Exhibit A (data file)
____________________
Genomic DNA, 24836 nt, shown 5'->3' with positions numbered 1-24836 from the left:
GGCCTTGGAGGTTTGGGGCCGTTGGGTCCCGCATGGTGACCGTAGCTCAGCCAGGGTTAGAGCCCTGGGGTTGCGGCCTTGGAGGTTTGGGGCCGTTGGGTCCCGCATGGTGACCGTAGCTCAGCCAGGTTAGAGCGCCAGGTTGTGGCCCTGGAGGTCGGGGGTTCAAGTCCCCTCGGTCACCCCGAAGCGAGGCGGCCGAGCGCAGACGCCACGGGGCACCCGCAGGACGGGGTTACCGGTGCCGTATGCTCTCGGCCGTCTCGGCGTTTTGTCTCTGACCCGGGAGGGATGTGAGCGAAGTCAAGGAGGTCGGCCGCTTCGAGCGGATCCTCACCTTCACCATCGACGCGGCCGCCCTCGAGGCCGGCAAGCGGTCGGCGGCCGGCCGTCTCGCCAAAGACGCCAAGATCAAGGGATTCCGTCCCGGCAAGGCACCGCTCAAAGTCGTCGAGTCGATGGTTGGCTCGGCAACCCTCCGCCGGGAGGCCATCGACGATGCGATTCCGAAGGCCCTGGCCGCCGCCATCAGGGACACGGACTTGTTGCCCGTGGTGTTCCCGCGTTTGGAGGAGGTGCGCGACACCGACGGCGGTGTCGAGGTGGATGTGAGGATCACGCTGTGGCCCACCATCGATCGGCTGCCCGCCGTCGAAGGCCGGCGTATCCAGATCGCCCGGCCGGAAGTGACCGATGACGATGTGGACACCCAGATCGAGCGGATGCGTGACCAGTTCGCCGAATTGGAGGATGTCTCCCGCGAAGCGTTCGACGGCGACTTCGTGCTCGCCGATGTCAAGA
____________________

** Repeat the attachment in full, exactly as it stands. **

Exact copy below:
Genomic DNA, 24836 nt, shown 5'->3' with positions numbered 1-24836 from the left:
GGCCTTGGAGGTTTGGGGCCGTTGGGTCCCGCATGGTGACCGTAGCTCAGCCAGGGTTAGAGCCCTGGGGTTGCGGCCTTGGAGGTTTGGGGCCGTTGGGTCCCGCATGGTGACCGTAGCTCAGCCAGGTTAGAGCGCCAGGTTGTGGCCCTGGAGGTCGGGGGTTCAAGTCCCCTCGGTCACCCCGAAGCGAGGCGGCCGAGCGCAGACGCCACGGGGCACCCGCAGGACGGGGTTACCGGTGCCGTATGCTCTCGGCCGTCTCGGCGTTTTGTCTCTGACCCGGGAGGGATGTGAGCGAAGTCAAGGAGGTCGGCCGCTTCGAGCGGATCCTCACCTTCACCATCGACGCGGCCGCCCTCGAGGCCGGCAAGCGGTCGGCGGCCGGCCGTCTCGCCAAAGACGCCAAGATCAAGGGATTCCGTCCCGGCAAGGCACCGCTCAAAGTCGTCGAGTCGATGGTTGGCTCGGCAACCCTCCGCCGGGAGGCCATCGACGATGCGATTCCGAAGGCCCTGGCCGCCGCCATCAGGGACACGGACTTGTTGCCCGTGGTGTTCCCGCGTTTGGAGGAGGTGCGCGACACCGACGGCGGTGTCGAGGTGGATGTGAGGATCACGCTGTGGCCCACCATCGATCGGCTGCCCGCCGTCGAAGGCCGGCGTATCCAGATCGCCCGGCCGGAAGTGACCGATGACGATGTGGACACCCAGATCGAGCGGATGCGTGACCAGTTCGCCGAATTGGAGGATGTCTCCCGCGAAGCGTTCGACGGCGACTTCGTGCTCGCCGATGTCAAGA